Unique compensatory oculomotor behavior in people living with multiple sclerosis

  • Colin R. Grove
    Department of Otolaryngology-Head and Neck Surgery, Laboratory of Vestibular NeuroAdaptation, Johns Hopkins University, Baltimore, MD, USA
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  • Andrew Wagner
    Otolaryngology – Head and Neck Surgery, The Ohio State University Wexner Medical Center, Columbus, OH 43212, USA

    School of Health and Rehabilitation Sciences, The Ohio State University, Columbus, OH 43212, USA
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  • Brian J. Loyd
    School of Physical Therapy and Rehabilitation Sciences, University of Montana, Missoula, MT, USA
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  • Leland E. Dibble
    Department of Physical Therapy and Athletic Training, University of Utah, 520 Wakara Way, Salt Lake City, UT, USA
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  • Michael C. Schubert
    Corresponding author at: Johns Hopkins University, School of Medicine, Department of Otolaryngology Head and Neck Surgery, Laboratory of Vestibular NeuroAdaptation, 601 North Caroline St, Rm 6245, Baltimore, MD 21287, USA.
    Department of Otolaryngology-Head and Neck Surgery, Laboratory of Vestibular NeuroAdaptation, Johns Hopkins University, Baltimore, MD, USA

    Department of Physical Medicine and Rehabilitation, Johns Hopkins University, Baltimore, MD, USA
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Published:September 05, 2022DOI:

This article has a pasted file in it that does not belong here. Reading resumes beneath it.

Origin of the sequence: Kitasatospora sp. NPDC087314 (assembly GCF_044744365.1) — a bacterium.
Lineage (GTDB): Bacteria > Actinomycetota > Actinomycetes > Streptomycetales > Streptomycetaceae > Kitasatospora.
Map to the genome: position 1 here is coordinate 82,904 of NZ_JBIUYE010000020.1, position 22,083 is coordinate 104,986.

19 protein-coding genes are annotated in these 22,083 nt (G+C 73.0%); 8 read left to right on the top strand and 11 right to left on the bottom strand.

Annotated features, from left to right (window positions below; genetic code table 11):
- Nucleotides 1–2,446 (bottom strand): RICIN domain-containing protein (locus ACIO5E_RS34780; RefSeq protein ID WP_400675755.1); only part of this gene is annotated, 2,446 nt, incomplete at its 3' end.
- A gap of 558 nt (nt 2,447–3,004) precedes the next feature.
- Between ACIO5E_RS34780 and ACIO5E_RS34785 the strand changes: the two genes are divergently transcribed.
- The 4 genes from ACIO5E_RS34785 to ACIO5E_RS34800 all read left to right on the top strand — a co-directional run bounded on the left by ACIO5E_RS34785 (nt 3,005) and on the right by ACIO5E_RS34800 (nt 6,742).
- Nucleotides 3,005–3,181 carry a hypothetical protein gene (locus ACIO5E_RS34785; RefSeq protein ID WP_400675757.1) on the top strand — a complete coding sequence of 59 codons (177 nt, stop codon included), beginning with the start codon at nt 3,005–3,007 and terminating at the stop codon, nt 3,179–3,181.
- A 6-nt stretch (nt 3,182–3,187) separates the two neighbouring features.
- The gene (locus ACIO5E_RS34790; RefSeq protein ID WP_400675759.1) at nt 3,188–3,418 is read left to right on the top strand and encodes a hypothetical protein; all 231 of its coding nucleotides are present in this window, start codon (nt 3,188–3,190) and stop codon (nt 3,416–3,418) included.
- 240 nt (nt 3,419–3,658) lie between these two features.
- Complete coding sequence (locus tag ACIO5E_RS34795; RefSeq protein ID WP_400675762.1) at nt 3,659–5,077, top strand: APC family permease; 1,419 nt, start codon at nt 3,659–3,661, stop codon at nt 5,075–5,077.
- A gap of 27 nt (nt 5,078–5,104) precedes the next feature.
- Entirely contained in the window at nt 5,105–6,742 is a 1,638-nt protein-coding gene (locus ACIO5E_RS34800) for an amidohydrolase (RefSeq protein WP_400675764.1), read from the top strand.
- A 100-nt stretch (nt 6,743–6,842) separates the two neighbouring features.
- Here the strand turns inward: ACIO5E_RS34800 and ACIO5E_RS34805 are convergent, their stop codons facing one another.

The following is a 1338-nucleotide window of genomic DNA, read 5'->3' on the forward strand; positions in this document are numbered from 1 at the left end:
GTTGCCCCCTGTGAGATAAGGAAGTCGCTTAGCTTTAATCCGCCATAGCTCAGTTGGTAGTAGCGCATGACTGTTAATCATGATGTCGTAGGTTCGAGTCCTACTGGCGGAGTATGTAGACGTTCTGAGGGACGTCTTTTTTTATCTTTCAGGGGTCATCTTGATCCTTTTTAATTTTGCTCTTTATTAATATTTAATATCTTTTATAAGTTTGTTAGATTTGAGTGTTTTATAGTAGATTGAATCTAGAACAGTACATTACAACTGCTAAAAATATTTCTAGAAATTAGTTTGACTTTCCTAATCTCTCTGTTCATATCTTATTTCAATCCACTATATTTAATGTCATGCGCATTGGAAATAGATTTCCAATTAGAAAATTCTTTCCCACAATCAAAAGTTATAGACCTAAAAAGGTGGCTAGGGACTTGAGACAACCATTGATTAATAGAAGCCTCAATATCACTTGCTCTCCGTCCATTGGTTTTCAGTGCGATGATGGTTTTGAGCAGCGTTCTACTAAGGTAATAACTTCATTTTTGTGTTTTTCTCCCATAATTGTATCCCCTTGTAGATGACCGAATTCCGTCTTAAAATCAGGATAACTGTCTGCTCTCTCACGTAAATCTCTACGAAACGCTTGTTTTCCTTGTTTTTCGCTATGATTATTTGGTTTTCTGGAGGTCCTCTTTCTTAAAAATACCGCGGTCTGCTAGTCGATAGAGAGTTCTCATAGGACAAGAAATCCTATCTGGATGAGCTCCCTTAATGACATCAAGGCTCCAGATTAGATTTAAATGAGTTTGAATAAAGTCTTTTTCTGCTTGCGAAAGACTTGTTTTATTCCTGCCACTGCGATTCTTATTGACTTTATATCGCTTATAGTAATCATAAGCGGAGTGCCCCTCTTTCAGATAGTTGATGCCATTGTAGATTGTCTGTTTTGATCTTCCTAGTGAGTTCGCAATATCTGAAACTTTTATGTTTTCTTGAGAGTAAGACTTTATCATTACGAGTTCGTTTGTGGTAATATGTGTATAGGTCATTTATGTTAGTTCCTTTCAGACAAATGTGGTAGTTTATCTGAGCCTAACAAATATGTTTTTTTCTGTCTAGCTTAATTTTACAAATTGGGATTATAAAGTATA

• People living with moderate multiple sclerosis often fail to generate compensatory saccades.
      • People living with mild multiple sclerosis tend to over-compensate for gaze position error.
      • The absence of saccades to compensate for low VOR gain may suggest internuclear ophthalmoplegia.



      Globally, there are 3 million people living with multiple sclerosis (PLW-MS). A large proportion of PLW-MS have abnormal vestibular function tests that suggest central vestibular lesions. Yet, data regarding vestibular-ocular control in PLW-MS is limited. Thus, we aimed to further characterize compensatory saccade (CS) behavior in PLW-MS.


      We analyzed video head impulse data from four groups of six age- and sex-matched adults: people living with mild MS (PLW-mild-MS, people living with moderate MS (PLW-moderate-MS), people living with unilateral vestibular deafferentation (PLW-UVD), and healthy controls (HC).


      PLW-moderate-MS had lower lateral canal vestibulo-ocular reflex (VOR) gain bilaterally compared to PLW-mild MS (p < 0.001), HC (p < 0.001), and PLW-UVD (p < 0.001). CS frequency was higher for impulses towards the less affected side in PLW-moderate-MS versus the more (p = 0.01) and less (p < 0.001) affected sides in PLW-mild-MS. CS latency was shorter (p < 0.001) and CS peak velocity was lower (p < 0.001) with impulses towards the more affected side versus the less affected side in PLW-moderate-MS. However, CS peak velocity with impulses towards each side was similar in PLW-mild-MS (p = 0.12). Gaze position error (GPE) was larger after impulses towards the more affected side versus the less affected side in PLW-moderate-MS (p < 0.001) and PLW-mild-MS (p < 0.001). MS-related disability was moderately associated with VOR gain (p < 0.001) and GPE (p < 0.001). Additionally, we identified micro-saccades and position correcting saccades that were uniquely employed by PLW-MS as compensatory gaze stabilizing strategies.


      In PLW-MS, the characteristics of compensatory oculomotor behavior depend on the extent of residual VOR gain.

      Graphical abstract


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